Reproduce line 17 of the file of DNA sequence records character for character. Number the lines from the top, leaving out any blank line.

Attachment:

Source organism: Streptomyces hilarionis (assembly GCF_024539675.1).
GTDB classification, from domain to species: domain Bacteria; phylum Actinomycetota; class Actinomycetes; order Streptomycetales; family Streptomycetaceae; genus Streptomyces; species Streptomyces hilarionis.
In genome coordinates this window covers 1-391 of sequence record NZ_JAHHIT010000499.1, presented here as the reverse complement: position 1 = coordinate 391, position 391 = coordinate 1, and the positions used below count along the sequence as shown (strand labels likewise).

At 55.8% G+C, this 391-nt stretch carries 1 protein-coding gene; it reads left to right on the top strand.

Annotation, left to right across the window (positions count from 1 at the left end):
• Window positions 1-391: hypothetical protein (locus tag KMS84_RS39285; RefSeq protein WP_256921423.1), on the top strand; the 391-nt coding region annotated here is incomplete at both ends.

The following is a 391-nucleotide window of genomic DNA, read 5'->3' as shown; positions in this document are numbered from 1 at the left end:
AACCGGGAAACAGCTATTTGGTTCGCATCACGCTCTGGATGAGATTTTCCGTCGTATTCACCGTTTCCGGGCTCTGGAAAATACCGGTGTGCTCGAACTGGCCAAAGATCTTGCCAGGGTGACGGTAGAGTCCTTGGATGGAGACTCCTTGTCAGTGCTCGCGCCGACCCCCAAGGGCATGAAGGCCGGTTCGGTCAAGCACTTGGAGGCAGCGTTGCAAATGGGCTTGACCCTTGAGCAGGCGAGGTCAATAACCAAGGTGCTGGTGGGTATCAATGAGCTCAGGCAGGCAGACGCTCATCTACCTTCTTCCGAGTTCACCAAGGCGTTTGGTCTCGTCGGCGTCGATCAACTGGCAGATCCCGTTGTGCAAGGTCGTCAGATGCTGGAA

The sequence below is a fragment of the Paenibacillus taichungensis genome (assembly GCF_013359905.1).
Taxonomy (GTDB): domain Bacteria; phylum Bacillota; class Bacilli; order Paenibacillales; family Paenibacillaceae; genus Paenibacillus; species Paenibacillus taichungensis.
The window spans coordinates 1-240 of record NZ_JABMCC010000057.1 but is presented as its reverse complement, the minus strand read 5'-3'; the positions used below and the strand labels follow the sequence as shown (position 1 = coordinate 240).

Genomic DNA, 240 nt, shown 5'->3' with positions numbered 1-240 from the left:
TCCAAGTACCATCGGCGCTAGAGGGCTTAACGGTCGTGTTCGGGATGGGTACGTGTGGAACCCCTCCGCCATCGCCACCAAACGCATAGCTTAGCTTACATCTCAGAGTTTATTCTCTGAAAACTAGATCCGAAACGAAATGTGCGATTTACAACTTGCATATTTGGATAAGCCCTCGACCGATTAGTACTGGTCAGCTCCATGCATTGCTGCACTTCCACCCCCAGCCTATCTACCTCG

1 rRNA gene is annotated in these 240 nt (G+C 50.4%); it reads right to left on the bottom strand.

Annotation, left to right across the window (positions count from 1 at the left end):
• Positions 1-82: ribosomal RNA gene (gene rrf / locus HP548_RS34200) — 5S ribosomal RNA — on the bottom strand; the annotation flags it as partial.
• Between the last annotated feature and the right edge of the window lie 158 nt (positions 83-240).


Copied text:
• Between the last annotated feature and the right edge of the window lie 158 nt (positions 83-240).